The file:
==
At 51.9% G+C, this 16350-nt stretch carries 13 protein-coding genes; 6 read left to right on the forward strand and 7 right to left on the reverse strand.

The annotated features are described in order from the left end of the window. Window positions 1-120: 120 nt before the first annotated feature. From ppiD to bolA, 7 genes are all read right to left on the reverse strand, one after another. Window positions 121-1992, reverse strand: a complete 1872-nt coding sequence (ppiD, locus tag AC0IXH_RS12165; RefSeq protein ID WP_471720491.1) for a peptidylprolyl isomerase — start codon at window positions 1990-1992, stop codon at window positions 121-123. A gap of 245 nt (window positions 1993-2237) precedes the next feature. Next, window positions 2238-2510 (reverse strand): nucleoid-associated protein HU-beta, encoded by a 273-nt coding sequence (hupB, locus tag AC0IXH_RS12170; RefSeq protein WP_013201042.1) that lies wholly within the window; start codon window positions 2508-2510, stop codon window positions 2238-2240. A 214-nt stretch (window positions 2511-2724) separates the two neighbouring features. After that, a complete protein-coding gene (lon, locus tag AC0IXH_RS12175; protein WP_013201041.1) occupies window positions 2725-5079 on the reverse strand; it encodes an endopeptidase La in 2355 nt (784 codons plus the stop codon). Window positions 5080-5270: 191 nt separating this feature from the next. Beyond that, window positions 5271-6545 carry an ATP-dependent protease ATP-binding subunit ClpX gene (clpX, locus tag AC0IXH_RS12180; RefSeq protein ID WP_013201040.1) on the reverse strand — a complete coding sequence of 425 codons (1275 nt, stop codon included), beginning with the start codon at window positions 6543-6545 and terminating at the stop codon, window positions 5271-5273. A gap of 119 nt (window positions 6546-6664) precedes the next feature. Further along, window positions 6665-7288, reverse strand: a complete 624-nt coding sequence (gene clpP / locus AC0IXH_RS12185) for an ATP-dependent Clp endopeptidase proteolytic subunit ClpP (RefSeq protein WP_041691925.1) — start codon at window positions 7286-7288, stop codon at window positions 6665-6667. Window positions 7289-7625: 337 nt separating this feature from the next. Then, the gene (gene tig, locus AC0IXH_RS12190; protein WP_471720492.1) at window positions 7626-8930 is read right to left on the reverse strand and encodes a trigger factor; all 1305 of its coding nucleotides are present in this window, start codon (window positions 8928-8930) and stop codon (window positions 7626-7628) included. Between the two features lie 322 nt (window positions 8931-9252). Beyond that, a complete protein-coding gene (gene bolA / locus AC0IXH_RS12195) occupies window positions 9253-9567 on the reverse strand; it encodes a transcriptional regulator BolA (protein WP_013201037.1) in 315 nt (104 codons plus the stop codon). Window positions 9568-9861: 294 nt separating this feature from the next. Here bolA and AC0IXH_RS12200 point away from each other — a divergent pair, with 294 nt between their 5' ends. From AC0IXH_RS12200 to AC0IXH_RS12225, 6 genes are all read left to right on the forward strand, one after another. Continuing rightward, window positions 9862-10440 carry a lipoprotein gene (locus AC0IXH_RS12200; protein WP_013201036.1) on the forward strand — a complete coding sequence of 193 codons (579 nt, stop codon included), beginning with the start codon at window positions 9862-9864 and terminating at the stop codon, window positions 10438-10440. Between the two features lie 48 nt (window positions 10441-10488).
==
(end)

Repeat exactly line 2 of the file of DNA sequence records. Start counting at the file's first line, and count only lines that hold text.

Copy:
The annotated features are described in order from the left end of the window. Window positions 1-120: 120 nt before the first annotated feature. From ppiD to bolA, 7 genes are all read right to left on the reverse strand, one after another. Window positions 121-1992, reverse strand: a complete 1872-nt coding sequence (ppiD, locus tag AC0IXH_RS12165; RefSeq protein ID WP_471720491.1) for a peptidylprolyl isomerase — start codon at window positions 1990-1992, stop codon at window positions 121-123. A gap of 245 nt (window positions 1993-2237) precedes the next feature. Next, window positions 2238-2510 (reverse strand): nucleoid-associated protein HU-beta, encoded by a 273-nt coding sequence (hupB, locus tag AC0IXH_RS12170; RefSeq protein WP_013201042.1) that lies wholly within the window; start codon window positions 2508-2510, stop codon window positions 2238-2240. A 214-nt stretch (window positions 2511-2724) separates the two neighbouring features. After that, a complete protein-coding gene (lon, locus tag AC0IXH_RS12175; protein WP_013201041.1) occupies window positions 2725-5079 on the reverse strand; it encodes an endopeptidase La in 2355 nt (784 codons plus the stop codon). Window positions 5080-5270: 191 nt separating this feature from the next. Beyond that, window positions 5271-6545 carry an ATP-dependent protease ATP-binding subunit ClpX gene (clpX, locus tag AC0IXH_RS12180; RefSeq protein ID WP_013201040.1) on the reverse strand — a complete coding sequence of 425 codons (1275 nt, stop codon included), beginning with the start codon at window positions 6543-6545 and terminating at the stop codon, window positions 5271-5273. A gap of 119 nt (window positions 6546-6664) precedes the next feature. Further along, window positions 6665-7288, reverse strand: a complete 624-nt coding sequence (gene clpP / locus AC0IXH_RS12185) for an ATP-dependent Clp endopeptidase proteolytic subunit ClpP (RefSeq protein WP_041691925.1) — start codon at window positions 7286-7288, stop codon at window positions 6665-6667. Window positions 7289-7625: 337 nt separating this feature from the next. Then, the gene (gene tig, locus AC0IXH_RS12190; protein WP_471720492.1) at window positions 7626-8930 is read right to left on the reverse strand and encodes a trigger factor; all 1305 of its coding nucleotides are present in this window, start codon (window positions 8928-8930) and stop codon (window positions 7626-7628) included. Between the two features lie 322 nt (window positions 8931-9252). Beyond that, a complete protein-coding gene (gene bolA / locus AC0IXH_RS12195) occupies window positions 9253-9567 on the reverse strand; it encodes a transcriptional regulator BolA (protein WP_013201037.1) in 315 nt (104 codons plus the stop codon). Window positions 9568-9861: 294 nt separating this feature from the next. Here bolA and AC0IXH_RS12200 point away from each other — a divergent pair, with 294 nt between their 5' ends. From AC0IXH_RS12200 to AC0IXH_RS12225, 6 genes are all read left to right on the forward strand, one after another. Continuing rightward, window positions 9862-10440 carry a lipoprotein gene (locus AC0IXH_RS12200; protein WP_013201036.1) on the forward strand — a complete coding sequence of 193 codons (579 nt, stop codon included), beginning with the start codon at window positions 9862-9864 and terminating at the stop codon, window positions 10438-10440. Between the two features lie 48 nt (window positions 10441-10488).